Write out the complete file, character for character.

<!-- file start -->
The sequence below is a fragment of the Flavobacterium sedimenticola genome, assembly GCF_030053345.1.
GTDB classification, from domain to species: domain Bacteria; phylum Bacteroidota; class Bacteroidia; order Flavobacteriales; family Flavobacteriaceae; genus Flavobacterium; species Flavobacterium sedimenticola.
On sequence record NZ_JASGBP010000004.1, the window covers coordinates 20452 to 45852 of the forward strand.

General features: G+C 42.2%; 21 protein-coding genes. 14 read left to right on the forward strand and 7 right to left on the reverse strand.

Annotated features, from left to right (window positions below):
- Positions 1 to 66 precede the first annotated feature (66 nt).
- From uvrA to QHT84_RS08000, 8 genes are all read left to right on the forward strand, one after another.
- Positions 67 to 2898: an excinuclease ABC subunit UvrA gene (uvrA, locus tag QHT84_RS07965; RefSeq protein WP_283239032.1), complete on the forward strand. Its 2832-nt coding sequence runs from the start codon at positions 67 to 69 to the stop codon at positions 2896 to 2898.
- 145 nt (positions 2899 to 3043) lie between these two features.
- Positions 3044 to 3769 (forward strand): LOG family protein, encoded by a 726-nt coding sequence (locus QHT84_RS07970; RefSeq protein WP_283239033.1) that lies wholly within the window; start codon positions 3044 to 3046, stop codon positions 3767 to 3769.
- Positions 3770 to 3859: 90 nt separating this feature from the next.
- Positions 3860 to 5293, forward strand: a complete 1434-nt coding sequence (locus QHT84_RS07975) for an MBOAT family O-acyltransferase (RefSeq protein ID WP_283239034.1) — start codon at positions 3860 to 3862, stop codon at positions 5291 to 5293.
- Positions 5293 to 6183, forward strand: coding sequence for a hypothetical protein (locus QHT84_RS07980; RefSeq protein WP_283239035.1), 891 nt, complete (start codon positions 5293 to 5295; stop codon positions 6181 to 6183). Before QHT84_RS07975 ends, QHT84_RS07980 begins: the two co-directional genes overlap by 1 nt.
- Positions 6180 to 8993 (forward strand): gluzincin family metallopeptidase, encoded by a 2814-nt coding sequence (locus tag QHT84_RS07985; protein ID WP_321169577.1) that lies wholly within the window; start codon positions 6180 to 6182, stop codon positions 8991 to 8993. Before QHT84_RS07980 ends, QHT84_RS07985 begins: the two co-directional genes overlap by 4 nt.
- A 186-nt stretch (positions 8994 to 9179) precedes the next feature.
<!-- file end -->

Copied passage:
The sequence below is a fragment of the Flavobacterium sedimenticola genome, assembly GCF_030053345.1.
GTDB classification, from domain to species: domain Bacteria; phylum Bacteroidota; class Bacteroidia; order Flavobacteriales; family Flavobacteriaceae; genus Flavobacterium; species Flavobacterium sedimenticola.
On sequence record NZ_JASGBP010000004.1, the window covers coordinates 20452 to 45852 of the forward strand.

General features: G+C 42.2%; 21 protein-coding genes. 14 read left to right on the forward strand and 7 right to left on the reverse strand.

Annotated features, from left to right (window positions below):
- Positions 1 to 66 precede the first annotated feature (66 nt).
- From uvrA to QHT84_RS08000, 8 genes are all read left to right on the forward strand, one after another.
- Positions 67 to 2898: an excinuclease ABC subunit UvrA gene (uvrA, locus tag QHT84_RS07965; RefSeq protein WP_283239032.1), complete on the forward strand. Its 2832-nt coding sequence runs from the start codon at positions 67 to 69 to the stop codon at positions 2896 to 2898.
- 145 nt (positions 2899 to 3043) lie between these two features.
- Positions 3044 to 3769 (forward strand): LOG family protein, encoded by a 726-nt coding sequence (locus QHT84_RS07970; RefSeq protein WP_283239033.1) that lies wholly within the window; start codon positions 3044 to 3046, stop codon positions 3767 to 3769.
- Positions 3770 to 3859: 90 nt separating this feature from the next.
- Positions 3860 to 5293, forward strand: a complete 1434-nt coding sequence (locus QHT84_RS07975) for an MBOAT family O-acyltransferase (RefSeq protein ID WP_283239034.1) — start codon at positions 3860 to 3862, stop codon at positions 5291 to 5293.
- Positions 5293 to 6183, forward strand: coding sequence for a hypothetical protein (locus QHT84_RS07980; RefSeq protein WP_283239035.1), 891 nt, complete (start codon positions 5293 to 5295; stop codon positions 6181 to 6183). Before QHT84_RS07975 ends, QHT84_RS07980 begins: the two co-directional genes overlap by 1 nt.
- Positions 6180 to 8993 (forward strand): gluzincin family metallopeptidase, encoded by a 2814-nt coding sequence (locus tag QHT84_RS07985; protein ID WP_321169577.1) that lies wholly within the window; start codon positions 6180 to 6182, stop codon positions 8991 to 8993. Before QHT84_RS07980 ends, QHT84_RS07985 begins: the two co-directional genes overlap by 4 nt.
- A 186-nt stretch (positions 8994 to 9179) precedes the next feature.